LA Weekly – September 2005
Under a steady downpour, one day before a 356-pound tiger is fatally shot near the Reagan Library, Lt. Chris Long, an exhausted 25-year vet of the California Department of Fish & Game, leads me down a muddy trail on Day Creek Ranch in Thousand Oaks. We stop at a black nursery bucket. He lifts it and unveils the first discovered track. It’s huge. “This was no mountain lion,” says Long. We walk on with our eyes peeled, and he points down to a thin veil of rainwater streaming over a series of enormous pawprints; the cat’s stride is 51 inches long.
Suddenly in the chaparral above we see a flash of gold and then two camouflaged trackers on ATVs, armed with tranquilizer guns and rifles, hauling ass. Long runs to a clearing, lifts his binoculars and shrugs. “Just Dogs. The feds brought in trained lion dogs.”
“You have one Godzilla cat roaming around free,” Long was told when he contacted USDA biologists after the first print was found and measured. Since then Fish & Game wardens have worked around the clock with expert federal trackers.
“The best in the business,” says Long. But how could this happen in the first place?
North of Day Creek Ranch is a clump of tony homes and one doublewide, leased by a couple with a big cat fetish. On January 31, Long tranquilized a 90-pound Siberian Lynx that led him to Abby and Emma Hedengran. The couple had 22 cats altogether — nine lynx roamed free as indoor pets, there were servals and caracals in plastic dog carriers, a snow leopard in a rabbit cage and, in a converted horse-trailer, three African lions and two Bengal tigers. The animals were permitted, but their storage was neither humane, nor up to specification. On February 9, Long gave them 72 hours to remove the animals or face charges, and by the 12th all 22 had been relocated.
That’s when it got spooky. On February 15, Luis Romo, Day Creek Ranch’s affable caretaker, saw a wildcat’s tail disappear into the bush, exactly where I’m standing with Long. The next day the cat was seen again – this time chasing a herd of cattle to the doorstep of the Reagan Library. After that, five teams of expert trackers began sniffing, snooping and slogging through the unrelenting rain. They set traps and searched via helicopter equipped with an infrared detection system. One local, would-be hero used live goats as bait. Didn’t work out so well for the goats, but the coyotes loved it. The Hedengrans strangely deny involvement, though they have an extra permit for a tiger, are the only ones in the area that trade captive wildcats, and could have over $50,000 invested in the animal.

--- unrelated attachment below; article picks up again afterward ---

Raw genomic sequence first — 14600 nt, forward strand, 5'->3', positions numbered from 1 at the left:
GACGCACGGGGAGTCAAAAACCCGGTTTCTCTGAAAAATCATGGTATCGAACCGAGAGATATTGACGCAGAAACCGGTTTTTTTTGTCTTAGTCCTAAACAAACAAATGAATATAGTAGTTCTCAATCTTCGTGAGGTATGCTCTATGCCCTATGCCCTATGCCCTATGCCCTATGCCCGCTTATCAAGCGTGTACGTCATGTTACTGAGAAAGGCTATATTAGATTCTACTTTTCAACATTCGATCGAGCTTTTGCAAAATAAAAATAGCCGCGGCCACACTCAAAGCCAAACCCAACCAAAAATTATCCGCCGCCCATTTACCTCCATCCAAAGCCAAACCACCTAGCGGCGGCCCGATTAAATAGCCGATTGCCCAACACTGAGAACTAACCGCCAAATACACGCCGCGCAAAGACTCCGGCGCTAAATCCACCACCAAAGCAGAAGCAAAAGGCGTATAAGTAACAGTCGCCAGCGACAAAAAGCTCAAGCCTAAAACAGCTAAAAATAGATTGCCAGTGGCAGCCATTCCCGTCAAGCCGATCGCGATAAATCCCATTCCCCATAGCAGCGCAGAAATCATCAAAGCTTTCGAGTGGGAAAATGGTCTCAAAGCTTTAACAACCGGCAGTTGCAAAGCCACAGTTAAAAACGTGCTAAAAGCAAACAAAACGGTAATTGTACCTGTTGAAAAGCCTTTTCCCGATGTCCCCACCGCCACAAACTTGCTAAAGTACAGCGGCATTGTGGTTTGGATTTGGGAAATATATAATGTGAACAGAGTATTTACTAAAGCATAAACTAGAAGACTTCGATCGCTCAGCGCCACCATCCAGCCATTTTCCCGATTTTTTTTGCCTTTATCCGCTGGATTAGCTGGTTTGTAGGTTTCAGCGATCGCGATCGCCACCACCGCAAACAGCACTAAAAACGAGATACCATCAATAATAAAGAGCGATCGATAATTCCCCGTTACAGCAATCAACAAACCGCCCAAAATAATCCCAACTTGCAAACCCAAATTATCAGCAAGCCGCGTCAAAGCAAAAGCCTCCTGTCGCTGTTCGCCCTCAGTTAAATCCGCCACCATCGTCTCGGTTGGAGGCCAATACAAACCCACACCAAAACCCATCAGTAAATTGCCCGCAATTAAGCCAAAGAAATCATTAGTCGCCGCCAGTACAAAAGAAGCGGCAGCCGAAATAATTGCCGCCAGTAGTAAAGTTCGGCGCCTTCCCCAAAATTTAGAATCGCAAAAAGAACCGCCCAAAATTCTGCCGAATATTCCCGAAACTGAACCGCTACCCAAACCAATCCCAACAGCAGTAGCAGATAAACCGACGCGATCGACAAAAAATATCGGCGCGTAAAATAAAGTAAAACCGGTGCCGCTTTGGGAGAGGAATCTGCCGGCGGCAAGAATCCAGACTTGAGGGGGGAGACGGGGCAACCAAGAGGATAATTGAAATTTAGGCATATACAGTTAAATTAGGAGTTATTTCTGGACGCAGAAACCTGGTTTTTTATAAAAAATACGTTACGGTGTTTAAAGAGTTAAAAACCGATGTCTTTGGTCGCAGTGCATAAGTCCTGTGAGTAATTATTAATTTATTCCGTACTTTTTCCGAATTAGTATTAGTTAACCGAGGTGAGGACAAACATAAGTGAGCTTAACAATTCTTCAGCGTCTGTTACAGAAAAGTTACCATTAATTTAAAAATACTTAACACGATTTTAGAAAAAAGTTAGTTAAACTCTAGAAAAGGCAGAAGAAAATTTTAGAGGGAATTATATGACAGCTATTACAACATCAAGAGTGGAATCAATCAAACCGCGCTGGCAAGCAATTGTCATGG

This isn’t the first time an exotic, carnivorous feline has prowled Thousand Oaks. In the early sixties, a black panther escaped from Jungleland, a wild animal park and studio concession home to MGM’s Leo the Lion. Eventually the panther was found and killed. As Long and I walk and search, I fear and somehow know that the same fate will meet this scary beautiful beast
The next day, in a ravine bordered by a school, soccer field, shopping center, and a highway that’s exactly what happened. A tracker killed the tiger with a powerful .338 calliber rifle.
The news hit me hard. For days I wondered and worried about this animal who turned the suburbs back into a wild savannah, and now after two and a half weeks of freedom – which must have been filled with exhilaration, confusion and fear it was all over with two quick shots from 200 yards. “It was a sad day,” says Long. “Sad for the tiger and for the person who had to shoot it.”
The public outcry was fierce, but a spokeswoman from Fish and Game told journalists around the world that had the trackers tranquilized the tiger, it might have run, disoriented and pissed, into a populated area and it takes 10 minutes for the drugs to work. “Most people think you can wip out a tranquelizer gun and shoot the thing,” says Long who also explained that weather and topographical conditions further hampered efforts to tranquelize. “But that’s just not the case, it’s way more involved than that.”
Fish and Game continues to investigate the Hedengrans, and charges will likely be filed. But that won’t help a willful tiger that sought and found freedom, and inevitably paid for his owner’s sins.